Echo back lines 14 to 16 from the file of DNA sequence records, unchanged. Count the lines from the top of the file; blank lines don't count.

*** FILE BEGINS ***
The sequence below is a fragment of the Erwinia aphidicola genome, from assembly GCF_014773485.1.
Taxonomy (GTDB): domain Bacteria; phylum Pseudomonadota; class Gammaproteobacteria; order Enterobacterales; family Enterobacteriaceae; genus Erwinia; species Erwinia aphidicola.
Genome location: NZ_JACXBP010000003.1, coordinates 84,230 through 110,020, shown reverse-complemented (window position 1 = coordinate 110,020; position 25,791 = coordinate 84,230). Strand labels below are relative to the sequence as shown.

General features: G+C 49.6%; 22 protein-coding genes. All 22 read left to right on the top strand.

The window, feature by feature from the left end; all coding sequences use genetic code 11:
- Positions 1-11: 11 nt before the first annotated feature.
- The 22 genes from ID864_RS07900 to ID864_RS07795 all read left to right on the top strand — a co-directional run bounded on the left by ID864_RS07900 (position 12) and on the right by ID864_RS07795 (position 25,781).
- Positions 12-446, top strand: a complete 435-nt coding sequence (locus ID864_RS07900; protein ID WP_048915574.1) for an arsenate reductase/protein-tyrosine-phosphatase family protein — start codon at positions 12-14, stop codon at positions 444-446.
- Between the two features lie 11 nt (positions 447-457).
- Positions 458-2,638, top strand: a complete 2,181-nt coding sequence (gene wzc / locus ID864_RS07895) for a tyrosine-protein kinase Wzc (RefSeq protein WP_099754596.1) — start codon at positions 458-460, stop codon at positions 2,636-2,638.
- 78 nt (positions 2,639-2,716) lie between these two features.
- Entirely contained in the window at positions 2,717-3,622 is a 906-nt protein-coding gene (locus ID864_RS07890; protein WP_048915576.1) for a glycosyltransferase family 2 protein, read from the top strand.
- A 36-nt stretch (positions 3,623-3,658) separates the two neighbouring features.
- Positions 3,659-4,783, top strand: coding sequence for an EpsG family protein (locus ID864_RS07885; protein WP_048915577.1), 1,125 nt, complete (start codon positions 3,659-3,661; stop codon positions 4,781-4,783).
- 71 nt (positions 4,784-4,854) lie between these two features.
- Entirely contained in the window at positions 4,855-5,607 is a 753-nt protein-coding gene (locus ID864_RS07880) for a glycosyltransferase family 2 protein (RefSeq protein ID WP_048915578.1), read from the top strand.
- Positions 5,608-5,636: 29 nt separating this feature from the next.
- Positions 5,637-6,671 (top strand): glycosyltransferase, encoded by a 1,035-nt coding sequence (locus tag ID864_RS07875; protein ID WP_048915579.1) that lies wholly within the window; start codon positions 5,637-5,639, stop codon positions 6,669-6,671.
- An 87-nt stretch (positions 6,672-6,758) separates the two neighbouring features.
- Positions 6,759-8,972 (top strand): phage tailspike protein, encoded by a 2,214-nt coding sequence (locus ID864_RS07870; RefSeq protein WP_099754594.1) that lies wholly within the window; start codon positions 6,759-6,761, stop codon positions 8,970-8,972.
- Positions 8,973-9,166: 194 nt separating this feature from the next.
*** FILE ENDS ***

- Positions 3,659-4,783, top strand: coding sequence for an EpsG family protein (locus ID864_RS07885; protein WP_048915577.1), 1,125 nt, complete (start codon positions 3,659-3,661; stop codon positions 4,781-4,783).
- 71 nt (positions 4,784-4,854) lie between these two features.
- Entirely contained in the window at positions 4,855-5,607 is a 753-nt protein-coding gene (locus ID864_RS07880) for a glycosyltransferase family 2 protein (RefSeq protein ID WP_048915578.1), read from the top strand.